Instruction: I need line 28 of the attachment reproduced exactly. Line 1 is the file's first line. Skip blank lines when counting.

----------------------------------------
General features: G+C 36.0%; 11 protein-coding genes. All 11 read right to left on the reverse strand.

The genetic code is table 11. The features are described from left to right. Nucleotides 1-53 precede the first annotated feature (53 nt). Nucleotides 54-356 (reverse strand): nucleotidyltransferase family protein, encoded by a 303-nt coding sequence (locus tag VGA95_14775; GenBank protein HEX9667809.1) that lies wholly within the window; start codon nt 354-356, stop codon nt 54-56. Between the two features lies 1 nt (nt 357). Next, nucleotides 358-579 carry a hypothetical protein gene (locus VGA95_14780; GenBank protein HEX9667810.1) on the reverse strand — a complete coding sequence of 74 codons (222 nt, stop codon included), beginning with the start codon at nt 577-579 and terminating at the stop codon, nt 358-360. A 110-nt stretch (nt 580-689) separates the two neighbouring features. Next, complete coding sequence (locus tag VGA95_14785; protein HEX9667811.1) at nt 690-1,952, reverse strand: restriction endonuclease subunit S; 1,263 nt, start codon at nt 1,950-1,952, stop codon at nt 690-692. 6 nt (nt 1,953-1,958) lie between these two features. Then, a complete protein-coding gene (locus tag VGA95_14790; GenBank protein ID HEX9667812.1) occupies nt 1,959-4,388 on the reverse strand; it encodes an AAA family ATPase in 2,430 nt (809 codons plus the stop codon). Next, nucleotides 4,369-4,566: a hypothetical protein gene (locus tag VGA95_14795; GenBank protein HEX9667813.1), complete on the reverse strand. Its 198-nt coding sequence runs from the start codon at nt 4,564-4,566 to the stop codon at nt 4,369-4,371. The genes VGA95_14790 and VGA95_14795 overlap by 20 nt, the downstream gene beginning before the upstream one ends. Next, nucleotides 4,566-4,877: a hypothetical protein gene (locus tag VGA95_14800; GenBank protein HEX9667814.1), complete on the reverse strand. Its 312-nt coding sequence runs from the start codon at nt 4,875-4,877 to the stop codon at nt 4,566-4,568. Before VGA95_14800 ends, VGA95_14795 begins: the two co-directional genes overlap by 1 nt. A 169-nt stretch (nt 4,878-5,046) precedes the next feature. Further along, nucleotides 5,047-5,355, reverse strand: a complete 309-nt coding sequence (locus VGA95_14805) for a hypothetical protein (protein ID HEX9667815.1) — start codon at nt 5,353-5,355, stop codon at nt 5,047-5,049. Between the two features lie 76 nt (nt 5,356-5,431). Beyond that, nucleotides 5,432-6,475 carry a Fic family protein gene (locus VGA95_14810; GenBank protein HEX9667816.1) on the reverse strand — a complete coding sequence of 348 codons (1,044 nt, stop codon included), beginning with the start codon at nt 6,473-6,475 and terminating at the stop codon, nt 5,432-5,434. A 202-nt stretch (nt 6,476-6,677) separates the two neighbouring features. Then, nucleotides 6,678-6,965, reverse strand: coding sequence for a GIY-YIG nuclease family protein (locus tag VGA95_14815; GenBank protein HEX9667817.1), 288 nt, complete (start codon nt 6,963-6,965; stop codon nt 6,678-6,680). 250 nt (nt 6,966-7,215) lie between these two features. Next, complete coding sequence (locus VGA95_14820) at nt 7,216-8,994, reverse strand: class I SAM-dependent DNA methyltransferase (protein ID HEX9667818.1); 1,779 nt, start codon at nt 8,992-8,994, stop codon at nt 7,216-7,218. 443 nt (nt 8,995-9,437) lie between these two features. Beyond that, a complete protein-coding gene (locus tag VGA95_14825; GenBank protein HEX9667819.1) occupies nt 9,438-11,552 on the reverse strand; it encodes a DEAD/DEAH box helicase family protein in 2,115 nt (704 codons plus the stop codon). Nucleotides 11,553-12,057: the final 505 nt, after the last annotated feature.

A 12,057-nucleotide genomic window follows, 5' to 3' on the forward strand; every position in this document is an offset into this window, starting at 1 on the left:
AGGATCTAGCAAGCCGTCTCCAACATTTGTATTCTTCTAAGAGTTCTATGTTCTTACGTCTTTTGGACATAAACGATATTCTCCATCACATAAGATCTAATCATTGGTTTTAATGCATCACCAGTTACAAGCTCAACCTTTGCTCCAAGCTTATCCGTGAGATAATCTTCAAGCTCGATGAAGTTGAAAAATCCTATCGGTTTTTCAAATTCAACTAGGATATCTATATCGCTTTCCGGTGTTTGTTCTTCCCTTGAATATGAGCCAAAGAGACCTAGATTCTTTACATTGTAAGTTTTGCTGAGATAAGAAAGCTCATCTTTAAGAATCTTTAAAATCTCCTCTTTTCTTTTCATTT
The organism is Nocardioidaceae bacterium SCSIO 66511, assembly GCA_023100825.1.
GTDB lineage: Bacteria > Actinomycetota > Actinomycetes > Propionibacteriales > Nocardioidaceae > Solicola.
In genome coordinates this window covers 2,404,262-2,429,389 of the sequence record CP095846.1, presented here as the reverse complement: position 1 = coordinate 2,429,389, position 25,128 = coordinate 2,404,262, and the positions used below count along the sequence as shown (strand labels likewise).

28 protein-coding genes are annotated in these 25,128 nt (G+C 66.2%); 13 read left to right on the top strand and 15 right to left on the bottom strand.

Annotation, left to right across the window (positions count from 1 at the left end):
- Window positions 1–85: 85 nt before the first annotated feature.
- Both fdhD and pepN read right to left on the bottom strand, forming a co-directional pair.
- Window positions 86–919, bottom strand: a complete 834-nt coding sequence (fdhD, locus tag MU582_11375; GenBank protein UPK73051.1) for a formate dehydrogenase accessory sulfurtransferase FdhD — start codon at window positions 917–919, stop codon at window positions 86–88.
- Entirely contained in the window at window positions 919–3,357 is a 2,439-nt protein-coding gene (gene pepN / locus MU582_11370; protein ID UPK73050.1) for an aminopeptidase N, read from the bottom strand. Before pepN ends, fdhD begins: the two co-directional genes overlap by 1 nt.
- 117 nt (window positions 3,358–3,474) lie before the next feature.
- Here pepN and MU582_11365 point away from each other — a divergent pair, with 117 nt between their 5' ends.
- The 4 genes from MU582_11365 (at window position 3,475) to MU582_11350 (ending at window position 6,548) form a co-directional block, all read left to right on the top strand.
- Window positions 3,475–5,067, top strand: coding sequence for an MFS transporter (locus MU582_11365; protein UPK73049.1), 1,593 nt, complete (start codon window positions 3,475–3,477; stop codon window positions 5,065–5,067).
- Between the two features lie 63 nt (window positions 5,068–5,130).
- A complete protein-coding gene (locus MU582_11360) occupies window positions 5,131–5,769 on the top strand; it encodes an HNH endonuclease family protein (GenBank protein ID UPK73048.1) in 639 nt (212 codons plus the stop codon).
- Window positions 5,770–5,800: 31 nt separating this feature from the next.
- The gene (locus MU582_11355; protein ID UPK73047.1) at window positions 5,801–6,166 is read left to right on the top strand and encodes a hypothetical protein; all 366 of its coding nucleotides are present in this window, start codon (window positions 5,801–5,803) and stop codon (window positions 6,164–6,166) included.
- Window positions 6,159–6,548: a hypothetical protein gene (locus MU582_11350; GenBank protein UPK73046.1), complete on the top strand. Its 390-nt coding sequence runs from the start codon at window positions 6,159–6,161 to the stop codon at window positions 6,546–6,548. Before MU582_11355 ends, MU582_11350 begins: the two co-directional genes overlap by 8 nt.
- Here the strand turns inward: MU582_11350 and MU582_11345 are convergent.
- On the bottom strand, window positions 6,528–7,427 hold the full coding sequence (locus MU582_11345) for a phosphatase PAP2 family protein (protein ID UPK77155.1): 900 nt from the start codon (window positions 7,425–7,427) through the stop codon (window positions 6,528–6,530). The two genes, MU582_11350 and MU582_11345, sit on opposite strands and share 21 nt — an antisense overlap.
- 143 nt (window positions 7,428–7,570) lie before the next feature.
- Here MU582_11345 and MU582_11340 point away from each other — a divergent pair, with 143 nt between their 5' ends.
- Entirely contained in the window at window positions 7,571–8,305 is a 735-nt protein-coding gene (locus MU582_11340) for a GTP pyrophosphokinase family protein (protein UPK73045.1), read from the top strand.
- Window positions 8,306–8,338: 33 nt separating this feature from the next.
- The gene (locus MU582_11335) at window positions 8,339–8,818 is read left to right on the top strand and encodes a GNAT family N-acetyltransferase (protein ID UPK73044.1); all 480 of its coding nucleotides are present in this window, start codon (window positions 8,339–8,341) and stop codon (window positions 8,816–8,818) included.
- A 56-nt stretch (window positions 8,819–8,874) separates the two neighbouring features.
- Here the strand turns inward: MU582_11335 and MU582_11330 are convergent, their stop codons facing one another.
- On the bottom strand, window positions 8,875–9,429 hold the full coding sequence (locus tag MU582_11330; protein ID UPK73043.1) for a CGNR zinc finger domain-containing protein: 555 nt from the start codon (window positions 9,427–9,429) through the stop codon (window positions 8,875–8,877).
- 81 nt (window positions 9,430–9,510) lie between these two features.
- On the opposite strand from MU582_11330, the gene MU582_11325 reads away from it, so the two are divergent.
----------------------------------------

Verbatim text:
- Window positions 8,306–8,338: 33 nt separating this feature from the next.